The UBH decision is a good step toward making mental health and substance use parity a reality but is far from the end of making this happen. For now, we can speak out strongly on standards of care, ensure that standards in the client’s policy is being respected in any review process, and feel comfortable noting the UBH loss in court based on violation of these standards, as a basis for appealing a denial of care. As for the next steps, LCSWs should look to state laws/regulations governing insurance, including any standards of care or enforcement of parity. (Such information may be online at the website of the Office of the Insurance Commissioner). Insurance is a state-based system and it may be possible to make a legislative proposal about mental health and substance use that would appeal to your state legislators. Watch for more information from CSWA on this topic soon.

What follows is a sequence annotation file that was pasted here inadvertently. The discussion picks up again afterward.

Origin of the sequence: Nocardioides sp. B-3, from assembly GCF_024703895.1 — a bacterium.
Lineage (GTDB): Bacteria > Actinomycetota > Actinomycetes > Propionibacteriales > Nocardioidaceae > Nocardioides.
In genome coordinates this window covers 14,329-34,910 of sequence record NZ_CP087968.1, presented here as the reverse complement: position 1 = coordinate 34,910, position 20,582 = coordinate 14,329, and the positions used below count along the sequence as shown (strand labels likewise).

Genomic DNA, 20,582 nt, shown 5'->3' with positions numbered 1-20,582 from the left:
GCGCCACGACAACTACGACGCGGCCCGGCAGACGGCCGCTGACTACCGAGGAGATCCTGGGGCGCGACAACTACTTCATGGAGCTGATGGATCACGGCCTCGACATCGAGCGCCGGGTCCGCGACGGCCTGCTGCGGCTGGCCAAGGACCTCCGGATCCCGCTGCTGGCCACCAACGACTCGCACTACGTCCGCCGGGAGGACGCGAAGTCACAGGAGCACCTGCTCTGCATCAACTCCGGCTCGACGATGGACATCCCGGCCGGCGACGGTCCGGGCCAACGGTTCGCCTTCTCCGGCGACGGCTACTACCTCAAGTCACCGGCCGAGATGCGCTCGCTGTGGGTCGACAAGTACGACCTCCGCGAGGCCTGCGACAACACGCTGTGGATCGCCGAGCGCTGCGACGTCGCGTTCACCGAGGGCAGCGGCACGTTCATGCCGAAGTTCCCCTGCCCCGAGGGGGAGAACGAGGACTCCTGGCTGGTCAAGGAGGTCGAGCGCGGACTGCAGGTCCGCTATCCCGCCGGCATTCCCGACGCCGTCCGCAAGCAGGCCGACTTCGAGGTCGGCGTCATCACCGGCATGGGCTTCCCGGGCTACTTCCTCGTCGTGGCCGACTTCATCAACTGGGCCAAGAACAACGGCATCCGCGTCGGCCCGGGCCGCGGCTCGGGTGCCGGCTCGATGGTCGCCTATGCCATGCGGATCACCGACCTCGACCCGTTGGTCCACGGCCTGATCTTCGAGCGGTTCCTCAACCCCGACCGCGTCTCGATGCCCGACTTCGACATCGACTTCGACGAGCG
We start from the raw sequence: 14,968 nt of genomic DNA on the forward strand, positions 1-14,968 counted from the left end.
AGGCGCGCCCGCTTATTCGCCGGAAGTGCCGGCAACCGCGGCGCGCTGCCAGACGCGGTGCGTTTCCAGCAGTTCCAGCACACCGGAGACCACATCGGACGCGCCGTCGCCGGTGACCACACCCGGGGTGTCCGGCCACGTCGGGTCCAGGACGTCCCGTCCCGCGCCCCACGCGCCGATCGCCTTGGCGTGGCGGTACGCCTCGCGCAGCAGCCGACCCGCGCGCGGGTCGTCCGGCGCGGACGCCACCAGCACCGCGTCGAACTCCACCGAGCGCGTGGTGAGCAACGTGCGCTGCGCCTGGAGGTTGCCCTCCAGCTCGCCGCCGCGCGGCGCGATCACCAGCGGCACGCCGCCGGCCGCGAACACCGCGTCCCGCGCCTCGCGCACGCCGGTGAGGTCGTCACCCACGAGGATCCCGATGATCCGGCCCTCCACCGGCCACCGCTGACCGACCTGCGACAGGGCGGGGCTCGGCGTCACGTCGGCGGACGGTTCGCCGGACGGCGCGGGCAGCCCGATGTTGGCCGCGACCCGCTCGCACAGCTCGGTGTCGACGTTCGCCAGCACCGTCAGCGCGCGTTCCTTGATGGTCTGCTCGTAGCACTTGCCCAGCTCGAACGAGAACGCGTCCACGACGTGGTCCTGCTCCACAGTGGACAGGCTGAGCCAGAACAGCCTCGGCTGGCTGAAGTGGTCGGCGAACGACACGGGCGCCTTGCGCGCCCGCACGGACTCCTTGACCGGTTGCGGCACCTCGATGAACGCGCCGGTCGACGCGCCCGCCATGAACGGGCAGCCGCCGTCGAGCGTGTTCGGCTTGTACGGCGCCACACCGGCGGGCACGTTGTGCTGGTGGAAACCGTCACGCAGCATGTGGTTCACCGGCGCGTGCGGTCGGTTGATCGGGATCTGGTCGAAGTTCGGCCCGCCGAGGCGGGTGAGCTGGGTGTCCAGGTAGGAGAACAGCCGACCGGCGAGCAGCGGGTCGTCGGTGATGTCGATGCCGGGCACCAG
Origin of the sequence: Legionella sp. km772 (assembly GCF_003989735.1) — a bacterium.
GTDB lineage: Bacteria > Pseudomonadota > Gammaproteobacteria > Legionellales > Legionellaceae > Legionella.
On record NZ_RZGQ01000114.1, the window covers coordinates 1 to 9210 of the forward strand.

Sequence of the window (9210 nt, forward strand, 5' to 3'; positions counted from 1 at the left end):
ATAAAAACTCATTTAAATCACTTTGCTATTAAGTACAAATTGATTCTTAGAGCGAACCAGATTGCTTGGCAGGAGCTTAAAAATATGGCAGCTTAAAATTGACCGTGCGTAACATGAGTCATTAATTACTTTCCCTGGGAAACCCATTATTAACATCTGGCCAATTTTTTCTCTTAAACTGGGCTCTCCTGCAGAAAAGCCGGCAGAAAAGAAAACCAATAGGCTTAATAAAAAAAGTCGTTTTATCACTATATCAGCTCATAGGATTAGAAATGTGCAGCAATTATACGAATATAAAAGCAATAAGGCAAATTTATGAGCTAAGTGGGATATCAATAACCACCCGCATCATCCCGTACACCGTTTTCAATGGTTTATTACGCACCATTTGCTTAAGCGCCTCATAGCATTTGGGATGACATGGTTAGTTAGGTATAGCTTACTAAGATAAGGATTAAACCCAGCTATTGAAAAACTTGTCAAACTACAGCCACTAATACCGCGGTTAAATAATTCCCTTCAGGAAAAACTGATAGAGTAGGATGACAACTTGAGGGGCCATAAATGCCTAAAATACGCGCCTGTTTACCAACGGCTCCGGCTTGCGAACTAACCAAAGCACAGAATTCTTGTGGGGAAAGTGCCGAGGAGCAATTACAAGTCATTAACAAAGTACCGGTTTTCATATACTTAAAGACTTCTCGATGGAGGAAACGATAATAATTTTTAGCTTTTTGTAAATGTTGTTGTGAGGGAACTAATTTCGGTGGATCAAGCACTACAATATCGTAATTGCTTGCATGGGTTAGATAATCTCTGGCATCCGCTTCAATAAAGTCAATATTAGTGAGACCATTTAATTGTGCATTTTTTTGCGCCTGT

Footnote: Case 3:14-cv-02346-JCS Document 18 (Findings of Fact and Conclusions of Law). Heard and ordered UBH liable 2/28. Filed 3/05/19. 106 pages. United States District Court, Northern District of California.
Clinical Social Work Association
The National Voice of Clinical Social WorkStrengthening IDENTITY | Preserving INTEGRITY | Advocating PARITY
You may have already heard that the CSWA Webinars on the Merit-Based Incentive Payments (MIPS) which were to be held on November 29 and 30 have been canceled. This post explains why.
Clinical social workers were among the 12 additional practitioner groups that were to be included as eligible providers (EPs) for the MIPS bonus of 2% a year in 2019 if reports on quality, cost, improvement in treatment, and increased use of health care records were met. There were some options that would have allowed LCSWs to be eligible if they had less than $90,000 in Medicare claims and less than 200 Medicare beneficiaries as clients with less reporting. Most LCSWs who are sole practitioners would be in this category. There would have been no penalties for LCSWs who did not submit data in the areas described above.